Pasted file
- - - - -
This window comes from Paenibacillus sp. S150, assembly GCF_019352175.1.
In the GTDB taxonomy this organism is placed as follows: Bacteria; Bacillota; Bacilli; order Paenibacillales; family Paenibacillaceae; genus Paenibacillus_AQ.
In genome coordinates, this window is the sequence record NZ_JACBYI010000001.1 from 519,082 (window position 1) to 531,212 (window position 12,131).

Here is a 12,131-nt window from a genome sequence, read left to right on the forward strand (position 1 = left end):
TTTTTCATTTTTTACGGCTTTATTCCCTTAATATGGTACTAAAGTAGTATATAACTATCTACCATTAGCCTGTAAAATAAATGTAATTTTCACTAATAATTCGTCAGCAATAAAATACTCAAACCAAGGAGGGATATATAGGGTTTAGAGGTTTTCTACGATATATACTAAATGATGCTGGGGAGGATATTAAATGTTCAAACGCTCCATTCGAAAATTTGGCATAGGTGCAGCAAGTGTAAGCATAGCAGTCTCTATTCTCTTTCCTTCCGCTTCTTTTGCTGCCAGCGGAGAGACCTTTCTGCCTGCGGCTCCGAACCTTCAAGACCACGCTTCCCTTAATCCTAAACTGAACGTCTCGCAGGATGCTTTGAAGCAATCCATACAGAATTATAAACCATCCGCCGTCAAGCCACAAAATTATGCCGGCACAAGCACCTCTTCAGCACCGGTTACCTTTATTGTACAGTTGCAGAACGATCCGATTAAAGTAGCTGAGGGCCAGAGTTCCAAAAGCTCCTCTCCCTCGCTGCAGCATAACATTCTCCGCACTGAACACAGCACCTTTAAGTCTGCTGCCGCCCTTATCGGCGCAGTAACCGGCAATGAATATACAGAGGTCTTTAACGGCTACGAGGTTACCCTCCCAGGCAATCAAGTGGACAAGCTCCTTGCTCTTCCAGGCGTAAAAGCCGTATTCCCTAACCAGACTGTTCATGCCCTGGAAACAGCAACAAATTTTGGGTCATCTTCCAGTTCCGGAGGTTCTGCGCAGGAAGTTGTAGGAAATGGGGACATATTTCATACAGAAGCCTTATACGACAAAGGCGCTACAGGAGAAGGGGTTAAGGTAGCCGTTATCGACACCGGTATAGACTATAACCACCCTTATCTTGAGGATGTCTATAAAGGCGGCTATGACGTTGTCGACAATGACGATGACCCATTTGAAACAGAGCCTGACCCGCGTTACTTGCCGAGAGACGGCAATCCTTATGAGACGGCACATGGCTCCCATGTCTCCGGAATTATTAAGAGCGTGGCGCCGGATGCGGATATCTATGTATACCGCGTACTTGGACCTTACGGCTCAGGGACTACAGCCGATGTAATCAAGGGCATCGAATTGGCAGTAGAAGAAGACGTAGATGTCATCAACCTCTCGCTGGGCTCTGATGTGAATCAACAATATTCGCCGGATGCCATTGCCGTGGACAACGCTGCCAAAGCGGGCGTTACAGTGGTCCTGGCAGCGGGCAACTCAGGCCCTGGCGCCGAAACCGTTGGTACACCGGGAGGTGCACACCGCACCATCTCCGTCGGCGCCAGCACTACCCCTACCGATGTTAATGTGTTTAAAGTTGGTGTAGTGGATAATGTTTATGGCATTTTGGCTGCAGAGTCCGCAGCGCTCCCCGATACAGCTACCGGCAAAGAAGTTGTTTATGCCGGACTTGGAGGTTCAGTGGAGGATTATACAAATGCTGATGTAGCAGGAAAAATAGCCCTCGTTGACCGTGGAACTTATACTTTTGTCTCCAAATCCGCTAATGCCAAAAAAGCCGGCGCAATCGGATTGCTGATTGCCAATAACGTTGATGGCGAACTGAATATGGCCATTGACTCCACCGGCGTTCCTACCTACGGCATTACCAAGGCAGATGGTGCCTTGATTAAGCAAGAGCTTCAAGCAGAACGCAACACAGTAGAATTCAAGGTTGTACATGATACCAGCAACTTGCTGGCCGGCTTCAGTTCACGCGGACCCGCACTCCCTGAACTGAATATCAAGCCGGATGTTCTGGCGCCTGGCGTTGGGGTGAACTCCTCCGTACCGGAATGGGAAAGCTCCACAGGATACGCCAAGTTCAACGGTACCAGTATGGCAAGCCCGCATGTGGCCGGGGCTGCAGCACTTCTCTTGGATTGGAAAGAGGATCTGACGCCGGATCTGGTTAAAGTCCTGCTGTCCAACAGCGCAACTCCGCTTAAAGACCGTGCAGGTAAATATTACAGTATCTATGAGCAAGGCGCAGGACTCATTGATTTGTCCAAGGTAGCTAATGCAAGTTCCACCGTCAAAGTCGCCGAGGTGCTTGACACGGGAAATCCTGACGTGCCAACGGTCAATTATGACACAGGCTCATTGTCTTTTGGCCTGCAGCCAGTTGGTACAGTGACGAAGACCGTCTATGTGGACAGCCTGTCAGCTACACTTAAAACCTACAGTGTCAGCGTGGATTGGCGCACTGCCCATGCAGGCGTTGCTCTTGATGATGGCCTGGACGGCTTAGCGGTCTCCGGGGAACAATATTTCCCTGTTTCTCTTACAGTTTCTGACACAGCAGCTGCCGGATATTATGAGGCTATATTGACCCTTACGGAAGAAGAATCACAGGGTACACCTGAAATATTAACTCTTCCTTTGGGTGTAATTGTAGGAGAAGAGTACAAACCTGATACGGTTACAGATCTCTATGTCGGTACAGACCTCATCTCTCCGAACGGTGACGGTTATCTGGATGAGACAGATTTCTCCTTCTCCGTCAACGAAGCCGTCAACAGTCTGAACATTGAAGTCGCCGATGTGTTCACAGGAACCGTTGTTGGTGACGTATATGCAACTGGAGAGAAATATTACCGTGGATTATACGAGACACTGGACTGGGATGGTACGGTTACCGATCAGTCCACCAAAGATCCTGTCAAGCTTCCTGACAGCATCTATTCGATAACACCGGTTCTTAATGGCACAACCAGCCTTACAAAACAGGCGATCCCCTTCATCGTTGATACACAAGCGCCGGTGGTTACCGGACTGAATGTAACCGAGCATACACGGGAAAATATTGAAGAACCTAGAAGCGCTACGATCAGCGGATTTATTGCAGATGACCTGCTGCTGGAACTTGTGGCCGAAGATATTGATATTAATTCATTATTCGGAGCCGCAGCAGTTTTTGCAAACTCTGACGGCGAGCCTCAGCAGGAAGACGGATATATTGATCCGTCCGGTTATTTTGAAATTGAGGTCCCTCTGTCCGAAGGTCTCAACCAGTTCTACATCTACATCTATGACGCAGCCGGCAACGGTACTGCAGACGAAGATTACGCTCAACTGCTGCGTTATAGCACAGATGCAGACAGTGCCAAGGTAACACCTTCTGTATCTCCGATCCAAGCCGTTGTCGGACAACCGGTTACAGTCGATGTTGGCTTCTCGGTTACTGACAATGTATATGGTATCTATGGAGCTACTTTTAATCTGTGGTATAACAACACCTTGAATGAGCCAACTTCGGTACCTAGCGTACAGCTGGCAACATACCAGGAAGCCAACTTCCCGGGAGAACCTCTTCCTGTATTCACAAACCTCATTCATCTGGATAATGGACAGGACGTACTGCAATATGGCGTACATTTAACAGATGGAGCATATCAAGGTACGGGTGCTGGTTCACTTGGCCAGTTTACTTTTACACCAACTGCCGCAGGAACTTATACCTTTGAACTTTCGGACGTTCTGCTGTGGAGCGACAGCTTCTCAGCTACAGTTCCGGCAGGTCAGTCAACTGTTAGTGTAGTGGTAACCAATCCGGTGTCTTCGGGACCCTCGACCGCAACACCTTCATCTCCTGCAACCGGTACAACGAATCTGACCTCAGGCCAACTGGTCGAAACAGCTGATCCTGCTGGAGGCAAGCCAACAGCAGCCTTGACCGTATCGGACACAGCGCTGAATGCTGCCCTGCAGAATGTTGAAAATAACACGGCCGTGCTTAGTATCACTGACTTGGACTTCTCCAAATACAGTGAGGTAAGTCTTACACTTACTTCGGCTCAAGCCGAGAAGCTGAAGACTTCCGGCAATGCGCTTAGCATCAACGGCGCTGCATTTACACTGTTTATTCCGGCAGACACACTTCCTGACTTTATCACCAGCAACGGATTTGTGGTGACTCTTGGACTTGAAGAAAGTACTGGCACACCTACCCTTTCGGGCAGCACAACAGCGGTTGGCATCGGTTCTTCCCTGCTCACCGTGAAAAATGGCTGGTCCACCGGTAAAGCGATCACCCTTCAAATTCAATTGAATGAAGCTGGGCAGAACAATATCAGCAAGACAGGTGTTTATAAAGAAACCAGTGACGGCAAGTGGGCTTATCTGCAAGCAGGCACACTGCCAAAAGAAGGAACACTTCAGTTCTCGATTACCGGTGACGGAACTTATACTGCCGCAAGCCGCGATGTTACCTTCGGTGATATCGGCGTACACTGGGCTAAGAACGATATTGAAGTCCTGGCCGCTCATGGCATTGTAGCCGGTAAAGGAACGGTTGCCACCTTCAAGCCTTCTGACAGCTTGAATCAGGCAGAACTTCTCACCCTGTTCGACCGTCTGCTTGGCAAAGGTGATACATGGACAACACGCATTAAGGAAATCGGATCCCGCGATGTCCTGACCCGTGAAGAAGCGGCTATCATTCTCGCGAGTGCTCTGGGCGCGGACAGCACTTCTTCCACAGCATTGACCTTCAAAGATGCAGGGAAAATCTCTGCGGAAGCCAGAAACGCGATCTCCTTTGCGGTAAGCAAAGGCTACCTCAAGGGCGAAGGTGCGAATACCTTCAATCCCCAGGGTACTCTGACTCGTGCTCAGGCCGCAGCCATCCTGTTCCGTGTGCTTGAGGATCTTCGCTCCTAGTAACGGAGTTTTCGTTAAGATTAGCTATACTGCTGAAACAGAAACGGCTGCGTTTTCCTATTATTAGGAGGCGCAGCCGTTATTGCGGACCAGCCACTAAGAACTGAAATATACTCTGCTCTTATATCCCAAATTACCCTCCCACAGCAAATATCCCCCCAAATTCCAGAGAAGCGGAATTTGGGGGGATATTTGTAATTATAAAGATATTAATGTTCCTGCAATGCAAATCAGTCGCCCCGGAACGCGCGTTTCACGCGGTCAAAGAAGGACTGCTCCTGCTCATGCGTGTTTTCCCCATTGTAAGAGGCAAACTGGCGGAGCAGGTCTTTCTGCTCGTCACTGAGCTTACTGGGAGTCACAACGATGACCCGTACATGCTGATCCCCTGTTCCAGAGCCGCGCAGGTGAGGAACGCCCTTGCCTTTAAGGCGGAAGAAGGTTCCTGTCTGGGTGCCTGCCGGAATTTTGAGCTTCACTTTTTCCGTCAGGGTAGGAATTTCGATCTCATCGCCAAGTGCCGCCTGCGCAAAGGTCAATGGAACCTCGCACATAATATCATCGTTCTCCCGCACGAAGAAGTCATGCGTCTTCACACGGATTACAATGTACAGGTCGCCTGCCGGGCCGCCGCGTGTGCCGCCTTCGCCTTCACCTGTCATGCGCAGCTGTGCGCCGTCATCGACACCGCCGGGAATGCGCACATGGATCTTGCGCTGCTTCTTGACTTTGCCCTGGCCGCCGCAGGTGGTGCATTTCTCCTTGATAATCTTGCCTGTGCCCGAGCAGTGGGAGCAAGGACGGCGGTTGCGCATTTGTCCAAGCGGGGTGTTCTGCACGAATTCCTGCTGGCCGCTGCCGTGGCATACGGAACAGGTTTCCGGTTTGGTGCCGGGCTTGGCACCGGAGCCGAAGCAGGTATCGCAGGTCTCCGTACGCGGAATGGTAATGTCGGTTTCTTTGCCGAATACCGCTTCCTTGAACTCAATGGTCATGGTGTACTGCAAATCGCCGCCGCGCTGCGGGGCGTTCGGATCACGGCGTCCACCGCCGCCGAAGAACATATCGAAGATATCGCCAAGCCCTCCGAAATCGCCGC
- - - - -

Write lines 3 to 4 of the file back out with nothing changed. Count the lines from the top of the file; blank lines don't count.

In genome coordinates, this window is the sequence record NZ_JACBYI010000001.1 from 519,082 (window position 1) to 531,212 (window position 12,131).

Here is a 12,131-nt window from a genome sequence, read left to right on the forward strand (position 1 = left end):